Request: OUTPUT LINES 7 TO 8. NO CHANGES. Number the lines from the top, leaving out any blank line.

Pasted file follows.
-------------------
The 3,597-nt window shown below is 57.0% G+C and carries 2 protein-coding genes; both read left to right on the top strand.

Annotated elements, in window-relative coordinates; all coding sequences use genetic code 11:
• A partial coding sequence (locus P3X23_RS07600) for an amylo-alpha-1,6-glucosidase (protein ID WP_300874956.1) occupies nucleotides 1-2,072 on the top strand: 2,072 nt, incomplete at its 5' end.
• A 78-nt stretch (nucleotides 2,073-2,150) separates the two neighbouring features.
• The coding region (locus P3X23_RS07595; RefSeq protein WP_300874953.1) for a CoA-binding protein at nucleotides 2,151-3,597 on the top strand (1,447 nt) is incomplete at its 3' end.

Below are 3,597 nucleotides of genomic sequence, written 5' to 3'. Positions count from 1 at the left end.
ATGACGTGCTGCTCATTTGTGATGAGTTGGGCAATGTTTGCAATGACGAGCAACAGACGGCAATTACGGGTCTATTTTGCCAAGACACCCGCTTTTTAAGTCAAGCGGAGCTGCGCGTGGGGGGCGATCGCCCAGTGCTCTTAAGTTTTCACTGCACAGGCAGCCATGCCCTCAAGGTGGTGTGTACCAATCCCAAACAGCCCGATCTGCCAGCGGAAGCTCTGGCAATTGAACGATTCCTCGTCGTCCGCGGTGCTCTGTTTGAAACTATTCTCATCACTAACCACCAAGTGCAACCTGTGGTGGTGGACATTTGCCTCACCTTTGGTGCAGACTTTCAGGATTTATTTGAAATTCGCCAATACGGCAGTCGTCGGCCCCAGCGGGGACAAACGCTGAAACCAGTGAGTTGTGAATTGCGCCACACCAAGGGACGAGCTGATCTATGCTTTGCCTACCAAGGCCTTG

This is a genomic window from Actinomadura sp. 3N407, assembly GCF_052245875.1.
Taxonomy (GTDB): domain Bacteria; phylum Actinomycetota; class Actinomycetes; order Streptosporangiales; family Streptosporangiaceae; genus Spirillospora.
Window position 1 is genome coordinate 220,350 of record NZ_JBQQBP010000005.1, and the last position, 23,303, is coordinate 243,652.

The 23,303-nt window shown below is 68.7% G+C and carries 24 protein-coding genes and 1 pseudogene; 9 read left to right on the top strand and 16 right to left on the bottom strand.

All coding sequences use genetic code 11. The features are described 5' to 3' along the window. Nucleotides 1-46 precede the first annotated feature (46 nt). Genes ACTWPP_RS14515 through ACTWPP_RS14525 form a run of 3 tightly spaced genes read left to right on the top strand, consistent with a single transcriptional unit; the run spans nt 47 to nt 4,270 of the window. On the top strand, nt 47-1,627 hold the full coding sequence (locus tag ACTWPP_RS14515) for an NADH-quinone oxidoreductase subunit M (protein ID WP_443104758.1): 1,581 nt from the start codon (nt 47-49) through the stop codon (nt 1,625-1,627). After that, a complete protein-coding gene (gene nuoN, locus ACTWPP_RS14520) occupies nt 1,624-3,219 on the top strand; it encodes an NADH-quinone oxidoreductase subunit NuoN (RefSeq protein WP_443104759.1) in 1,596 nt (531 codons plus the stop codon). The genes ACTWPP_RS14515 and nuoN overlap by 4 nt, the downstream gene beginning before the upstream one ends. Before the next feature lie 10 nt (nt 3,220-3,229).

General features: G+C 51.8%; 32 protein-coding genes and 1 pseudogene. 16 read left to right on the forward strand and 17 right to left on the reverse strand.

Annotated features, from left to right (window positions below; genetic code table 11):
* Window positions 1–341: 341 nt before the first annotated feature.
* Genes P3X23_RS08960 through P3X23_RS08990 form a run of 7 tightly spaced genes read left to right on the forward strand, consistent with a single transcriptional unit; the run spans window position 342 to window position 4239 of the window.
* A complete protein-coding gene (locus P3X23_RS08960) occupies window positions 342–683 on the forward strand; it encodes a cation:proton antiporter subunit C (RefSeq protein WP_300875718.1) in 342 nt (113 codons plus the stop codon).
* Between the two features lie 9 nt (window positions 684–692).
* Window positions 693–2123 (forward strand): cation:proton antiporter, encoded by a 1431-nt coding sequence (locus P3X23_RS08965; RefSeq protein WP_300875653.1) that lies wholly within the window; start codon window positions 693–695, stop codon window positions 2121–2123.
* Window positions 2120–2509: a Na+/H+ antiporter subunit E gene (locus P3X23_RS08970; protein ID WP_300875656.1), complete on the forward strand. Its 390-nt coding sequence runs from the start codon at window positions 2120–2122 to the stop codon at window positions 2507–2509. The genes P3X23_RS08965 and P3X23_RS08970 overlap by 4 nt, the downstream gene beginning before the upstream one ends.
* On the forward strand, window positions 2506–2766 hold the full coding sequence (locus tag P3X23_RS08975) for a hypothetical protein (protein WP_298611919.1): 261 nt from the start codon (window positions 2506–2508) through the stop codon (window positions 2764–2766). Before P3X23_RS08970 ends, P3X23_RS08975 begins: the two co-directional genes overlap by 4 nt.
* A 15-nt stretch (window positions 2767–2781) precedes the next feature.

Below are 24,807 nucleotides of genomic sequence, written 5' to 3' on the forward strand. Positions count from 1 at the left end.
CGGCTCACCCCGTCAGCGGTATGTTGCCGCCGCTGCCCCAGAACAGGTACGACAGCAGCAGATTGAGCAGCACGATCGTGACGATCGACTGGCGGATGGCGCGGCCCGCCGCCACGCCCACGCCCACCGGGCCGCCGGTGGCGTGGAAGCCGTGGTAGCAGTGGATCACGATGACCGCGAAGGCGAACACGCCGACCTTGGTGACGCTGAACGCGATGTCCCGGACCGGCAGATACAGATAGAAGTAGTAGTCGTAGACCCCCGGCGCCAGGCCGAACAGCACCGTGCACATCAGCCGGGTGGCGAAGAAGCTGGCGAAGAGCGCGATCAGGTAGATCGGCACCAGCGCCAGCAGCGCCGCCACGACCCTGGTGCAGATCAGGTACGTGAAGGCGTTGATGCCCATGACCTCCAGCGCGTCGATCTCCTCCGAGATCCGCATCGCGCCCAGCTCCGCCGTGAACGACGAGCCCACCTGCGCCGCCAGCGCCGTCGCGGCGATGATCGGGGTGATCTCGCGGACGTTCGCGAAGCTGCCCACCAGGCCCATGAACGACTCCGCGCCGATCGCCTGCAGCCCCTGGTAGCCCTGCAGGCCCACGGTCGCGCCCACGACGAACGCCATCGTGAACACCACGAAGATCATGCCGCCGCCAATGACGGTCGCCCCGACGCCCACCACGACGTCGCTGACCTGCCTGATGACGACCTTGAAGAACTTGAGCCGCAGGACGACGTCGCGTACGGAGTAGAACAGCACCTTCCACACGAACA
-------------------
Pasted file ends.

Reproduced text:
ATGACGTGCTGCTCATTTGTGATGAGTTGGGCAATGTTTGCAATGACGAGCAACAGACGGCAATTACGGGTCTATTTTGCCAAGACACCCGCTTTTTAAGTCAAGCGGAGCTGCGCGTGGGGGGCGATCGCCCAGTGCTCTTAAGTTTTCACTGCACAGGCAGCCATGCCCTCAAGGTGGTGTGTACCAATCCCAAACAGCCCGATCTGCCAGCGGAAGCTCTGGCAATTGAACGATTCCTCGTCGTCCGCGGTGCTCTGTTTGAAACTATTCTCATCACTAACCACCAAGTGCAACCTGTGGTGGTGGACATTTGCCTCACCTTTGGTGCAGACTTTCAGGATTTATTTGAAATTCGCCAATACGGCAGTCGTCGGCCCCAGCGGGGACAAACGCTGAAACCAGTGAGTTGTGAATTGCGCCACACCAAGGGACGAGCTGATCTATGCTTTGCCTACCAAGGCCTTG

This is a genomic window from Actinomadura sp. 3N407, assembly GCF_052245875.1.